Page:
Saturday, June 7, 2008

June 5, 2008 (Thursday)

I had breakfast several times this morning, and I didn’t want it…The day started off with language lessons with Mario. Then when we were done Mario surprised us with a cheese cake she made. Romanian women are so crafty. Mario even made the cheese that went inside the cake. I was flabbergasted. Mario thought it was funny how shocked I was. I didn’t know a person could make cheese at their house…it was really good, but I was extremely full. I had already eaten an apple and piece of toast for breakfast earlier. Then we went and took the kids outside to play and the workers gave me a huge piece of cognac bread. I was so full, but I didn’t want to be rude and not eat it so I stuck it in my scrub pocket when they weren’t looking. I was glad I didn’t get caught.

Andrei was a little doll today. He behaved really well. It was the cutest thing. I was playing with Andrei and Alex at the same time, and I thought Andrei would get mad because he usually gets jealous if I play with other kids…but it was so cute because Andrei absolutely loved Alex. I was sitting there with Andrei on my lap and Andrei bent over and grabbed the wheelchair closer so Alex could play with us. I started playing the game “I got your nose” with Alex, and then Andrei started copying me and doing it to Alex. Then Andrei started doing it to me. We were all cracking up. In between the nose game Alex and I had a staring contest. He loved it! He would crack up if I blinked, and then he would raise his hands in triumph if he won…lets just say that staring contests aren’t my area of expertise.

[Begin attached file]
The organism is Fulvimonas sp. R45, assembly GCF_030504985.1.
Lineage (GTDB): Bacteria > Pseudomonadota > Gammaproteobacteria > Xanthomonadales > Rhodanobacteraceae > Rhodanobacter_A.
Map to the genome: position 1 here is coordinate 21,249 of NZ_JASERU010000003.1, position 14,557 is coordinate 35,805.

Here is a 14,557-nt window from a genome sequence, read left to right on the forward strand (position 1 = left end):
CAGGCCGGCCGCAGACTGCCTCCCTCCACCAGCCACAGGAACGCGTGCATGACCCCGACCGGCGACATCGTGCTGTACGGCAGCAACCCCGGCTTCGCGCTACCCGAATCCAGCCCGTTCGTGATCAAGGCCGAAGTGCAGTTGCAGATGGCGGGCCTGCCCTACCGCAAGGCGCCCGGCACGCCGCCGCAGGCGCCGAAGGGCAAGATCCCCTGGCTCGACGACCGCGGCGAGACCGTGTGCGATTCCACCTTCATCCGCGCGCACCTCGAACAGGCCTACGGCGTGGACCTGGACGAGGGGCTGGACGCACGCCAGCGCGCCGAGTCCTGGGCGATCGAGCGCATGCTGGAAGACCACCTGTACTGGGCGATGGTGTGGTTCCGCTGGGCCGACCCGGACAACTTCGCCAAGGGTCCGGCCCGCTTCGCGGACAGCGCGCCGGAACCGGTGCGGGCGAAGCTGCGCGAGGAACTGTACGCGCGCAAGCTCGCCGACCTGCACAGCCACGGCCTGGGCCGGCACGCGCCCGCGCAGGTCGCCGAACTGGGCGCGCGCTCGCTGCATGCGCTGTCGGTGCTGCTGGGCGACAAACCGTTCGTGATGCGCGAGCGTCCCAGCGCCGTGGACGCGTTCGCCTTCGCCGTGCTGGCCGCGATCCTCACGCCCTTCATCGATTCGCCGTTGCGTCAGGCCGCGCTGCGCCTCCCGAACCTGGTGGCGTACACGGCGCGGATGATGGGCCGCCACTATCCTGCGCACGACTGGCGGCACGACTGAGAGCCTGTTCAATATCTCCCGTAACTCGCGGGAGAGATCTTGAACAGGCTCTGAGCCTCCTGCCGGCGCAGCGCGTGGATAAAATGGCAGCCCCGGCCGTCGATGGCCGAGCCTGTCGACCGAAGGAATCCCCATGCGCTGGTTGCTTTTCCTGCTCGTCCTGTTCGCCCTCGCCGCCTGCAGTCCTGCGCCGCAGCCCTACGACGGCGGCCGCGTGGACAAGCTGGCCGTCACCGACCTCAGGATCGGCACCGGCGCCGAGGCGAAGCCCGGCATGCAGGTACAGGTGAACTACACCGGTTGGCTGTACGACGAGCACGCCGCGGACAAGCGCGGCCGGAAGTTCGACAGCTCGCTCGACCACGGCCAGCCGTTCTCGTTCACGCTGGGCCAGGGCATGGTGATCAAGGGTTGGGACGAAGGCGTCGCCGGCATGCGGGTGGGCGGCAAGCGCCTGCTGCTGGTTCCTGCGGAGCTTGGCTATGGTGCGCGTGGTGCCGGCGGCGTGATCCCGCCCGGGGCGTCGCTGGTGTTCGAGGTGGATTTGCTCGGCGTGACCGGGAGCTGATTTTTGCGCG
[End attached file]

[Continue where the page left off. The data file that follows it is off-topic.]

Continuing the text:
I’m so in love with my little Andrei it’s ridiculous. It’s going to be so hard to leave him. I get so frustrated sometimes with his situation when I think about it. The workers will sit there and scold him and he can’t hear anything. He will just stare blankly at them. The only thing I think he really understands is “no.” Besides that he has no idea what they are saying. Today he was sitting in the swing and one of the workers got in his face. He just looked at her clueless. It’s really hard for me to see. However, not all the workers are harsh. It probably sounds that way from some of the experiences I have relayed, but there are many workers who are very loving to the kids. Doamna David has been working at the orphanage for 30 years, and she is gentle and loving with all the children. Like anywhere there are nice and mean people.